More to come.
    If you are involved in that capacity, how often as someone asked you a question regarding what the Bible teaches about sin, judgement, hell, homosexuality, etc.? That kind of question demands a response that is grounded in a unified understanding of the all the Scriptures that pertain to that subject. Maybe you don't like that word, but when I am asked about what the Bible teaches regarding homosexuality, I discuss all the passages on that topic, show the context of each verse, establishing the coherency in the entire Bible on what it teaches regarding that subject. That is a systematic approach used to ensure consistency and appropriate application of God's word.

    Are we missing a common understanding here due to semantics?

    I would appreciate you responding to my questions in my previous post.
    Last edited by BrianJOrr; February 24th, 2015 at 02:44 PM.
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    LIFETIME MEMBER Desert Reign's Avatar
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    Quote Originally Posted by BrianJOrr View Post
    Just a few responses. FYI - I am having back surgery this Friday and may not be able to respond to posts after Thursday night for a few weeks.
    I hope it all goes well for you.

    Are you involved in pastoral ministry at your church?
    No.

    If you are involved in that capacity, how often as someone asked you a question regarding what the Bible teaches about sin, judgement, hell, homosexuality, etc.?
    As I am not, I can't answer. My present pastor does however refer people to me occasionally if a lengthy discussion is required or ask me himself when he is unsure of something or wants to bounce ideas off someone.

    That kind of question demands a response that is grounded in a unified understanding of the all the Scriptures that pertain to that subject. Maybe you don't like that word, but when I am asked about what the Bible teaches regarding homosexuality, I discuss all the passages on that topic, show the context of each verse, establishing the coherency in the entire Bible on what it teaches regarding that subject.
    Knowing the Bible and doing systematic theology are not the same thing. People ask me about the Bible because they know that I know the Bible, not because they know that I can do systematic theology.

    That is a systematic approach used to ensure consistency and appropriate application of God's word.
    In my opinion it doesn't ensure consistency at all. It often ensures that your own personal predilections are converted into what looks like objective Biblical doctrine. Let's take your example of homosexuality. You can't just ask, 'What does the Bible say about homosexuality?' In order to get some kind of harmonious doctrine, you need to ask the questions that the doctrine answers. I mean, what practically do you do? Do you look up every passage where the word homosexual occurs? At a very superficial level you are going to miss those passages which talk more generically about men having relations with men. But as you go deeper you realise that you could consider aspects of the law of Moses and its applicability. Or you could consider teachings about love towards the bretheren or you could weigh in with complementary statements about normal marriage and so on. The issue is that relevance as a concept is personal and your supposed objective, assured and consistent result is not objective at all but full of your own presuppositions and choices. You talk about what the Bible says about 'that subject' without realising (this is what I mean by lack of self-criticism) that it is you who are defining the subject, not the Bible. You are looking into how the Bible fits into your way of thought, not how you can fit into the Bible's way of thought.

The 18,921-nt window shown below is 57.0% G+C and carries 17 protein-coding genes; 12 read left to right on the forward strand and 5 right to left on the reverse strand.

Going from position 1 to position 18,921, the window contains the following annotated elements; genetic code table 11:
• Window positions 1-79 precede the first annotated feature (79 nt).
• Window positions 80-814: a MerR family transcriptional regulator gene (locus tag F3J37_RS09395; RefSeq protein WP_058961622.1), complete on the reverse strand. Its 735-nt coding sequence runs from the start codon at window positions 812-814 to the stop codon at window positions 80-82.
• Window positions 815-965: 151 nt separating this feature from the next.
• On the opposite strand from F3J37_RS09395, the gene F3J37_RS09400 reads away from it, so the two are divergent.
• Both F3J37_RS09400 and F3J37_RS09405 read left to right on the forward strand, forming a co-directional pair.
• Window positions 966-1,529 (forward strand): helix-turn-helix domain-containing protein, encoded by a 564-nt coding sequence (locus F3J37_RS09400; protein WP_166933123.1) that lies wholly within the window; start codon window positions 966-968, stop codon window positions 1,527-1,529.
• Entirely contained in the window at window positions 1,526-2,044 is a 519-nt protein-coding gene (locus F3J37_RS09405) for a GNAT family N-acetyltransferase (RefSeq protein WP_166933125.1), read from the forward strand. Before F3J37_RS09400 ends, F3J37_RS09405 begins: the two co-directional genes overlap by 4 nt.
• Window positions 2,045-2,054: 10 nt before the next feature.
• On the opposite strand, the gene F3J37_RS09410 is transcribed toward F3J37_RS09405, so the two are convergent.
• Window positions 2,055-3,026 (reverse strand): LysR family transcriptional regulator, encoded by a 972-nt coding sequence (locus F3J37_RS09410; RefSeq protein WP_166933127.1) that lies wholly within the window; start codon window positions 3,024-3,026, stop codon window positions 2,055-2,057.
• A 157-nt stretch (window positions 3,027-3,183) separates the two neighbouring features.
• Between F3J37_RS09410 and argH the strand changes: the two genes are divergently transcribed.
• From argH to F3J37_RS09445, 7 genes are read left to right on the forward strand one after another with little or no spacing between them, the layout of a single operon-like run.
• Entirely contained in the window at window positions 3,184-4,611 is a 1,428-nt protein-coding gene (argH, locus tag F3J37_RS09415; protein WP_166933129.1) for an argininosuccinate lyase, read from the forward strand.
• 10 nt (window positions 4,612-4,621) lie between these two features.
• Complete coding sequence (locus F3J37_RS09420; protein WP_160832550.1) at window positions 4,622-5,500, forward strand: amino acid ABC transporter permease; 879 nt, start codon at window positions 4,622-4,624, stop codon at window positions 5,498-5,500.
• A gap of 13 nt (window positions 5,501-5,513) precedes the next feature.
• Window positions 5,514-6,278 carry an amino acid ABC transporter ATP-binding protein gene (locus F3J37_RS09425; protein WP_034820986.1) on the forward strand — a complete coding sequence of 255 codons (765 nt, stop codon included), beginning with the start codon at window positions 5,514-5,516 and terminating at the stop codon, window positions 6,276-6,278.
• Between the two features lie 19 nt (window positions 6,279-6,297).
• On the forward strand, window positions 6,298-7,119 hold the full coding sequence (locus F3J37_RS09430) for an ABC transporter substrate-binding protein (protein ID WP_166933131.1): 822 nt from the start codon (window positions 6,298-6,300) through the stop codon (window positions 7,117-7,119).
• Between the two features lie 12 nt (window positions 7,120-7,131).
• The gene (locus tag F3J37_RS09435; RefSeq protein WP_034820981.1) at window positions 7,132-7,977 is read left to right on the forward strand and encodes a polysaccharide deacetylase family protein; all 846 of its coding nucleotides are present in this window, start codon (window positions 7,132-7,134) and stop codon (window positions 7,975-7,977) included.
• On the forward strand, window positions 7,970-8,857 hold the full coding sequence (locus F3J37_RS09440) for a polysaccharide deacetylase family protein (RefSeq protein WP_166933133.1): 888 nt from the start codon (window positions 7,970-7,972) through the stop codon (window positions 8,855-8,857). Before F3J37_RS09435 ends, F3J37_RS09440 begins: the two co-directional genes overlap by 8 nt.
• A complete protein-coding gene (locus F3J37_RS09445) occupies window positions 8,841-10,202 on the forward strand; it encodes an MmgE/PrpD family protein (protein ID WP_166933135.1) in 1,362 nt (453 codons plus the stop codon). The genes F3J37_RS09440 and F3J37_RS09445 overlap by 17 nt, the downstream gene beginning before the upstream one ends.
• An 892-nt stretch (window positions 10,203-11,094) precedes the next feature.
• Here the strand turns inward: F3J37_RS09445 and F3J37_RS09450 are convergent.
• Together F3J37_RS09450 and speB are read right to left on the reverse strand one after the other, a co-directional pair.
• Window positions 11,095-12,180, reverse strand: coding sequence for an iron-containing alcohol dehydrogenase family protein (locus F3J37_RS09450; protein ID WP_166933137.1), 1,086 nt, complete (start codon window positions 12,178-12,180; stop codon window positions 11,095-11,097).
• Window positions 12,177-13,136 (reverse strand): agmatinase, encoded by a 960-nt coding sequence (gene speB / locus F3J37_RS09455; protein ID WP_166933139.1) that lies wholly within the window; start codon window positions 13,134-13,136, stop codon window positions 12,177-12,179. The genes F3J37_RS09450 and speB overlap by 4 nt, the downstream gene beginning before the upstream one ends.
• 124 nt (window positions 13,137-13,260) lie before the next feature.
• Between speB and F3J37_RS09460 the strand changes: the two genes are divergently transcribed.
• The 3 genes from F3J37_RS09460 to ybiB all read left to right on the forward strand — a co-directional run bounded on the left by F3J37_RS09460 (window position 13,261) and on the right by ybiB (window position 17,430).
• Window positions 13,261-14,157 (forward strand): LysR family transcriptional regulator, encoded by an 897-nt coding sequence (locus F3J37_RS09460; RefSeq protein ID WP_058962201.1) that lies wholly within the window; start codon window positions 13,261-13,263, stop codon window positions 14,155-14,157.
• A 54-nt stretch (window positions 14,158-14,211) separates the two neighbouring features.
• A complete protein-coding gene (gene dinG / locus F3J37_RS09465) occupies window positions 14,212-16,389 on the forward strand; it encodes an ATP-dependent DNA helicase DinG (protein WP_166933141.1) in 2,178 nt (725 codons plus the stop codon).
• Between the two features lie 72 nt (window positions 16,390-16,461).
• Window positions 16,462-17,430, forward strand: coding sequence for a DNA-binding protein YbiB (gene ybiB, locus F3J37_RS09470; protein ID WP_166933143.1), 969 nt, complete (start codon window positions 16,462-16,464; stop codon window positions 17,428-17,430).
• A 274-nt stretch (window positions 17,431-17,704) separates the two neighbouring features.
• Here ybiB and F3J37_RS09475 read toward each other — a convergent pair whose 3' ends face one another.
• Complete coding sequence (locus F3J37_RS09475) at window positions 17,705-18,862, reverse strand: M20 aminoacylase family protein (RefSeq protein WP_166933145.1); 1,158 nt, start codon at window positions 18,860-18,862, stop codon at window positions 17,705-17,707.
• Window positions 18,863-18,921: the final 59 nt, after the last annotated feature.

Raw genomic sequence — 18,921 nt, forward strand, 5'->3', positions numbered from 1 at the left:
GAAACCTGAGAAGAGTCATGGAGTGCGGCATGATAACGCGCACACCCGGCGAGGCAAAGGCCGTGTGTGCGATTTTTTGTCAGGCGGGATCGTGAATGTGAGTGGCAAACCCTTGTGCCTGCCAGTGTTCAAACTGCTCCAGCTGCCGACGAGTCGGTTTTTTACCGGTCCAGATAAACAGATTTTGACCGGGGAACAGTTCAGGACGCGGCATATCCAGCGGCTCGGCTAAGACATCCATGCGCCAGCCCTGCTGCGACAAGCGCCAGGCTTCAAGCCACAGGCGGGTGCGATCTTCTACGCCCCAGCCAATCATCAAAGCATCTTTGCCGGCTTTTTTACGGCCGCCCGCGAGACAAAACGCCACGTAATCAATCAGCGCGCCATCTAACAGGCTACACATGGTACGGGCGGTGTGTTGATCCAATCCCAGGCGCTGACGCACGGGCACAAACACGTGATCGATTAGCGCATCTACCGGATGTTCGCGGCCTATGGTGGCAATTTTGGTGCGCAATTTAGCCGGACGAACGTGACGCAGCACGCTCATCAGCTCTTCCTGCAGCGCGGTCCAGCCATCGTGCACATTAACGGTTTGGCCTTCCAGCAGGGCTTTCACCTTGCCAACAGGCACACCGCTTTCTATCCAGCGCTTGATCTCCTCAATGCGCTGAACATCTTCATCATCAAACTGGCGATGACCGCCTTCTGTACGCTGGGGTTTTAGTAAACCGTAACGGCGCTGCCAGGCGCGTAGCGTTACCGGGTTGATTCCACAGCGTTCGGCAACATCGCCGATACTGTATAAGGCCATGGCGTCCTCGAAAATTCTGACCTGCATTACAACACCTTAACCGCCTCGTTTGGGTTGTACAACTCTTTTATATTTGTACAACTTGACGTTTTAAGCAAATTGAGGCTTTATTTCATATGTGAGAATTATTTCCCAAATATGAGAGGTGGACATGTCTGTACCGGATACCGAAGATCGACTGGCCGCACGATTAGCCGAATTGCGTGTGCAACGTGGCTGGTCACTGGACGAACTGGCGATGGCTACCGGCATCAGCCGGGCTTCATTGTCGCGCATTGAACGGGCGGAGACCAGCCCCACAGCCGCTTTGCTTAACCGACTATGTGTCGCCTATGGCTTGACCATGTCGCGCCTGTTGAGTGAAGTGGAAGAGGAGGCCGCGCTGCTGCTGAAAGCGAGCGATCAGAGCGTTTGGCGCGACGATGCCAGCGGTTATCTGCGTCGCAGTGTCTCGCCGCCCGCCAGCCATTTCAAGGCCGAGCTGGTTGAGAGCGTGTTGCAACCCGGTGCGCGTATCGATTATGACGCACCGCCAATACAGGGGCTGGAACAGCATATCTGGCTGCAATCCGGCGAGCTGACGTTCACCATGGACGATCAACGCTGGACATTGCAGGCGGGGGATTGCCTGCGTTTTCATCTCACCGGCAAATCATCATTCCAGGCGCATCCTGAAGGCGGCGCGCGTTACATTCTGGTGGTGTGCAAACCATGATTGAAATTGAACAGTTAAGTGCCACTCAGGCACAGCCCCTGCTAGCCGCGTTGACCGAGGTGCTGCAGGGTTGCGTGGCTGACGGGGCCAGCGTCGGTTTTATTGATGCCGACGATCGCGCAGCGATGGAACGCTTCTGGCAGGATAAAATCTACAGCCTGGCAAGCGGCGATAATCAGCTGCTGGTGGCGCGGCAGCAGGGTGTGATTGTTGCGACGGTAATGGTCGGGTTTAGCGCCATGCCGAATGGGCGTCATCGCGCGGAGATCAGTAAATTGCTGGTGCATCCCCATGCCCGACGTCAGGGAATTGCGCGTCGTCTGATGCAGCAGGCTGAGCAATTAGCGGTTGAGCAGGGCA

I would go further and assert that in many cases (in my humble experience), a systematic theology is little more than some individual's own preferences disguised as Biblical theology. It is what I call piggy-backing. It is using the Bible's known authority to support your own ideas. It may be done completely benignly or without self-criticism but however it happens it is unfortunately very common. It is stealing. It is abuse.

    I use another method of doing theology that I call the rainmaker method. I will explain this if you let me. It is a natural corollary to my openness beliefs and philosophy.

    Are we missing a common understanding here due to semantics?
    Ah, semantics! Yes, why do words mean what they do? Why do people misunderstand each other even though they understand all the invdividual words used? These are big issues and which are included in the openness philosophy that motivates me. I assume you would like to hear more.
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    Irresistible damnation.
    Persecution of the saints.

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    Brandplucked: I'm shocked that other people disagree with me.

  19. #74
    Journeyman BrianJOrr's Avatar
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    Quote Originally Posted by Desert Reign View Post
    I hope it all goes well for you.

    No.
    Thanks.

    As I am not, I can't answer. My present pastor does however refer people to me occasionally if a lengthy discussion is required or ask me himself when he is unsure of something or wants to bounce ideas off someone.
    It shows.